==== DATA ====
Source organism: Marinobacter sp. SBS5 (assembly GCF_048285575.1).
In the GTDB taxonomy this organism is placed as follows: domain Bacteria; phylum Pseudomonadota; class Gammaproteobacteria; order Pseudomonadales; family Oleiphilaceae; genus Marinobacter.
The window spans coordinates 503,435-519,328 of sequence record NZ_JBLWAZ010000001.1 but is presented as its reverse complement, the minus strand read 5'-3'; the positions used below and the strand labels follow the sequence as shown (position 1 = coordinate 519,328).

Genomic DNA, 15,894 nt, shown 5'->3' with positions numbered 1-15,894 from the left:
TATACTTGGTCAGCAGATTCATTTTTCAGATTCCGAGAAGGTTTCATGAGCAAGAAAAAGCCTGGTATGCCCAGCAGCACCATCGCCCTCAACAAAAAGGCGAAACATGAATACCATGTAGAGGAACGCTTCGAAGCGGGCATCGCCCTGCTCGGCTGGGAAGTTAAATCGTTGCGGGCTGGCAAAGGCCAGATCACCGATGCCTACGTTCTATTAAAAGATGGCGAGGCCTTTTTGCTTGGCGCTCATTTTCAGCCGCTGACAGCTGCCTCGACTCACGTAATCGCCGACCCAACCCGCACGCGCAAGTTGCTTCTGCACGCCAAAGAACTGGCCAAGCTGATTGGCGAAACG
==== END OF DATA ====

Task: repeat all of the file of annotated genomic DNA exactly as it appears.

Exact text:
Source organism: Marinobacter sp. SBS5 (assembly GCF_048285575.1).
In the GTDB taxonomy this organism is placed as follows: domain Bacteria; phylum Pseudomonadota; class Gammaproteobacteria; order Pseudomonadales; family Oleiphilaceae; genus Marinobacter.
The window spans coordinates 503,435-519,328 of sequence record NZ_JBLWAZ010000001.1 but is presented as its reverse complement, the minus strand read 5'-3'; the positions used below and the strand labels follow the sequence as shown (position 1 = coordinate 519,328).

Genomic DNA, 15,894 nt, shown 5'->3' with positions numbered 1-15,894 from the left:
TATACTTGGTCAGCAGATTCATTTTTCAGATTCCGAGAAGGTTTCATGAGCAAGAAAAAGCCTGGTATGCCCAGCAGCACCATCGCCCTCAACAAAAAGGCGAAACATGAATACCATGTAGAGGAACGCTTCGAAGCGGGCATCGCCCTGCTCGGCTGGGAAGTTAAATCGTTGCGGGCTGGCAAAGGCCAGATCACCGATGCCTACGTTCTATTAAAAGATGGCGAGGCCTTTTTGCTTGGCGCTCATTTTCAGCCGCTGACAGCTGCCTCGACTCACGTAATCGCCGACCCAACCCGCACGCGCAAGTTGCTTCTGCACGCCAAAGAACTGGCCAAGCTGATTGGCGAAACG